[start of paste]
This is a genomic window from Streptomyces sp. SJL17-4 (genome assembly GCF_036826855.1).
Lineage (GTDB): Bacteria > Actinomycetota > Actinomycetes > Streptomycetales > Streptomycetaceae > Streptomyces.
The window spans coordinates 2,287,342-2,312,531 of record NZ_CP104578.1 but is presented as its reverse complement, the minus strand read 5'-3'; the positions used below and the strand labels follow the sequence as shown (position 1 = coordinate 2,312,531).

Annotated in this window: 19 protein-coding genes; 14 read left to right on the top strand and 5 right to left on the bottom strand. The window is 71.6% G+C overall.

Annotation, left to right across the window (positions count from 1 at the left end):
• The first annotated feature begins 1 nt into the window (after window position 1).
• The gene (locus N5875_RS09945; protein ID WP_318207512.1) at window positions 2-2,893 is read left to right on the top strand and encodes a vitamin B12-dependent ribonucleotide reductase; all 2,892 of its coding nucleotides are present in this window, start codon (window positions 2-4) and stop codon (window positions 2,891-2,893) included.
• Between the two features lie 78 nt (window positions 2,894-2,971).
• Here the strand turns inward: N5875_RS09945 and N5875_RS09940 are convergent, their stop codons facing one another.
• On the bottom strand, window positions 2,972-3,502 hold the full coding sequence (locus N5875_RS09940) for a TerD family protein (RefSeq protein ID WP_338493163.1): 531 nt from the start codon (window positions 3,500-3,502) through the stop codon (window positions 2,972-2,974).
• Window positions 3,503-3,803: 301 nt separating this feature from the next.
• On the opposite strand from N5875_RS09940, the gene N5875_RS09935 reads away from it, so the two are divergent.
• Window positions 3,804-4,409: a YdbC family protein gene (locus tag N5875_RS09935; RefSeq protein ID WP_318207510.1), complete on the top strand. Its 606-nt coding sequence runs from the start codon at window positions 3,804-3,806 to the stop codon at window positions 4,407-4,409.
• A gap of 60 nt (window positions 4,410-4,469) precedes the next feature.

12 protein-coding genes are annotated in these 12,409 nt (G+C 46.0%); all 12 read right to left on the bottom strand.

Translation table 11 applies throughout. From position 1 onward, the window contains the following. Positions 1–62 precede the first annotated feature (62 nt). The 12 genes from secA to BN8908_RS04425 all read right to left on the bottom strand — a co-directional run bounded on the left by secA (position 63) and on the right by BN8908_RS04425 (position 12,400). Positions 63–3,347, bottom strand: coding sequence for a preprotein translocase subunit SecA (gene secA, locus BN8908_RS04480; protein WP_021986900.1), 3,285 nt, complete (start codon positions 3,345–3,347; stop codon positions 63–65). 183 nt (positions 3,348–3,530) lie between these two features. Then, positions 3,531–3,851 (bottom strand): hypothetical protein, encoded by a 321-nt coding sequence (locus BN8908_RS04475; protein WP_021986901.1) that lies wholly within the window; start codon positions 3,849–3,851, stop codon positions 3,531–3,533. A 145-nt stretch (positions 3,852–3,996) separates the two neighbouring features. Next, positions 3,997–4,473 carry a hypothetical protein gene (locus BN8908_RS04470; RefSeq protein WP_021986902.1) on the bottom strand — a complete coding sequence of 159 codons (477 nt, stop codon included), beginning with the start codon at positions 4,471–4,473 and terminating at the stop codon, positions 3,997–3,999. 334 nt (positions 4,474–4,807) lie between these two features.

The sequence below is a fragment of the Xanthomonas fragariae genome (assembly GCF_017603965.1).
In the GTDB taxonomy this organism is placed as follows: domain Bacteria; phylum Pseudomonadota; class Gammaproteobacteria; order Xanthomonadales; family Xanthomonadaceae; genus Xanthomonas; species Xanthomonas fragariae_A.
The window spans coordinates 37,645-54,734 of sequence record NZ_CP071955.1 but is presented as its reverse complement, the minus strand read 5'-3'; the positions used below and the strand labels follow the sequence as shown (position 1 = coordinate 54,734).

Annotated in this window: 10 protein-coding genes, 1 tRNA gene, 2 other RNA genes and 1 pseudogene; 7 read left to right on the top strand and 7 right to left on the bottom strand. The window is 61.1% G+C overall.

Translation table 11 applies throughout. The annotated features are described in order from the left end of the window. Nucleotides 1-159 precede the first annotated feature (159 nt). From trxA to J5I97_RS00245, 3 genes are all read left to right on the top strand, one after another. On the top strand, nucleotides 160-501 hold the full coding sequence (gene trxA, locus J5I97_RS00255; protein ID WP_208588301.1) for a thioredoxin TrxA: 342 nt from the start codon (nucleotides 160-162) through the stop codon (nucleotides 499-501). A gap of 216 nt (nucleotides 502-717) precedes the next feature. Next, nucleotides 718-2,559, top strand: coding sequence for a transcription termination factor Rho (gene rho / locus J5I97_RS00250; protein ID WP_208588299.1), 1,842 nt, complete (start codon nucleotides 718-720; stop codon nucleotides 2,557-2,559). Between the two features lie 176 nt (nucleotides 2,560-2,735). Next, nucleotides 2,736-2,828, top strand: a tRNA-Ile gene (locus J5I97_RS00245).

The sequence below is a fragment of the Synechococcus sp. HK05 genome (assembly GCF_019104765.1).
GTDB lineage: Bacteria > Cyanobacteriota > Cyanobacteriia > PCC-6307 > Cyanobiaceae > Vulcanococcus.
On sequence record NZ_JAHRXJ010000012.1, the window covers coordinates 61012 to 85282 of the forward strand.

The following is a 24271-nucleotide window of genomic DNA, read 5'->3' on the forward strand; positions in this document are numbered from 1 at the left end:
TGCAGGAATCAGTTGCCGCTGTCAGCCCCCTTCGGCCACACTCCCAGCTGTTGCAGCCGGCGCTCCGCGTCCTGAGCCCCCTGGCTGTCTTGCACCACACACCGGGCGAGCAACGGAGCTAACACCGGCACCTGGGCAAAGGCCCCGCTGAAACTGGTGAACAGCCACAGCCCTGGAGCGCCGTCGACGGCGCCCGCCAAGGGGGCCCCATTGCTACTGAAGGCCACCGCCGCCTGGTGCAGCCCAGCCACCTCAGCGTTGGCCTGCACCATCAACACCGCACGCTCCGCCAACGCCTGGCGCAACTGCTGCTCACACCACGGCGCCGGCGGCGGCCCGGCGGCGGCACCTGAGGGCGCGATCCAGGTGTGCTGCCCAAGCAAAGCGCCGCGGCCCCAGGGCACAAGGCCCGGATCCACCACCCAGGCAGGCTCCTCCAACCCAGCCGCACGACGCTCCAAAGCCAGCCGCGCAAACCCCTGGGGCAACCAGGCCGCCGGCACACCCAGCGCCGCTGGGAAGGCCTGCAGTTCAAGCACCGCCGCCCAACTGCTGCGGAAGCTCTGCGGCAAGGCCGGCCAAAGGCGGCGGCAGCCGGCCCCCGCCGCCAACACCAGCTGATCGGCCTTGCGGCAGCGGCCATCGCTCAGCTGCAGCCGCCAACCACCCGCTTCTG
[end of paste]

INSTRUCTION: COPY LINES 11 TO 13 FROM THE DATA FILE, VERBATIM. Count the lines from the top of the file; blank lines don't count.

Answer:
• Window positions 3,503-3,803: 301 nt separating this feature from the next.
• On the opposite strand from N5875_RS09940, the gene N5875_RS09935 reads away from it, so the two are divergent.
• Window positions 3,804-4,409: a YdbC family protein gene (locus tag N5875_RS09935; RefSeq protein ID WP_318207510.1), complete on the top strand. Its 606-nt coding sequence runs from the start codon at window positions 3,804-3,806 to the stop codon at window positions 4,407-4,409.